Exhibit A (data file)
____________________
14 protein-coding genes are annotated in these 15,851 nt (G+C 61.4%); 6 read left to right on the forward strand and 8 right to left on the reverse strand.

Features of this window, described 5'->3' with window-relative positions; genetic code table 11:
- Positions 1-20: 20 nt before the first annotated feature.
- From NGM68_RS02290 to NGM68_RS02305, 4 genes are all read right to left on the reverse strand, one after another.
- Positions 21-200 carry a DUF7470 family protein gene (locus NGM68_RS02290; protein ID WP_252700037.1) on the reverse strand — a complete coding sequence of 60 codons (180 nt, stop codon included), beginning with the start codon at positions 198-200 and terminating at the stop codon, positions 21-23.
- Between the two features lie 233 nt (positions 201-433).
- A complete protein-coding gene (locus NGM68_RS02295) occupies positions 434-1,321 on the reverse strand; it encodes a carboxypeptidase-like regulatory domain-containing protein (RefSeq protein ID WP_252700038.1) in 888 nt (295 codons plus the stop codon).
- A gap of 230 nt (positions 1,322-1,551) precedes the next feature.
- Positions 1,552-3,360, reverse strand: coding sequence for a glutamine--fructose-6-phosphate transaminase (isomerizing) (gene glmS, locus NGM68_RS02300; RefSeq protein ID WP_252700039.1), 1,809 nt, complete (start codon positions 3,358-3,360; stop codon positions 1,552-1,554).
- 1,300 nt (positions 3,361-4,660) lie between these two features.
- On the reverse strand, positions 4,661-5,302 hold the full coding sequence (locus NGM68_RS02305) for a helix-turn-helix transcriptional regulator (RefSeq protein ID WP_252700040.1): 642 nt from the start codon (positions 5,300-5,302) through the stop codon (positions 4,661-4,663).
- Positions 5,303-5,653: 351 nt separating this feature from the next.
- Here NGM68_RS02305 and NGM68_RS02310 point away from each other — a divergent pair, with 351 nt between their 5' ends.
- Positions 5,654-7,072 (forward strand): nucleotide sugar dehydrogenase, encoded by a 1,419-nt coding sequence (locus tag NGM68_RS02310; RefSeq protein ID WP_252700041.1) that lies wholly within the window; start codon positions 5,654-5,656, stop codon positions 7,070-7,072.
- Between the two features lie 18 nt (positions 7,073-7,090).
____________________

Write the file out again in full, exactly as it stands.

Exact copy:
14 protein-coding genes are annotated in these 15,851 nt (G+C 61.4%); 6 read left to right on the forward strand and 8 right to left on the reverse strand.

Features of this window, described 5'->3' with window-relative positions; genetic code table 11:
- Positions 1-20: 20 nt before the first annotated feature.
- From NGM68_RS02290 to NGM68_RS02305, 4 genes are all read right to left on the reverse strand, one after another.
- Positions 21-200 carry a DUF7470 family protein gene (locus NGM68_RS02290; protein ID WP_252700037.1) on the reverse strand — a complete coding sequence of 60 codons (180 nt, stop codon included), beginning with the start codon at positions 198-200 and terminating at the stop codon, positions 21-23.
- Between the two features lie 233 nt (positions 201-433).
- A complete protein-coding gene (locus NGM68_RS02295) occupies positions 434-1,321 on the reverse strand; it encodes a carboxypeptidase-like regulatory domain-containing protein (RefSeq protein ID WP_252700038.1) in 888 nt (295 codons plus the stop codon).
- A gap of 230 nt (positions 1,322-1,551) precedes the next feature.
- Positions 1,552-3,360, reverse strand: coding sequence for a glutamine--fructose-6-phosphate transaminase (isomerizing) (gene glmS, locus NGM68_RS02300; RefSeq protein ID WP_252700039.1), 1,809 nt, complete (start codon positions 3,358-3,360; stop codon positions 1,552-1,554).
- 1,300 nt (positions 3,361-4,660) lie between these two features.
- On the reverse strand, positions 4,661-5,302 hold the full coding sequence (locus NGM68_RS02305) for a helix-turn-helix transcriptional regulator (RefSeq protein ID WP_252700040.1): 642 nt from the start codon (positions 5,300-5,302) through the stop codon (positions 4,661-4,663).
- Positions 5,303-5,653: 351 nt separating this feature from the next.
- Here NGM68_RS02305 and NGM68_RS02310 point away from each other — a divergent pair, with 351 nt between their 5' ends.
- Positions 5,654-7,072 (forward strand): nucleotide sugar dehydrogenase, encoded by a 1,419-nt coding sequence (locus tag NGM68_RS02310; RefSeq protein ID WP_252700041.1) that lies wholly within the window; start codon positions 5,654-5,656, stop codon positions 7,070-7,072.
- Between the two features lie 18 nt (positions 7,073-7,090).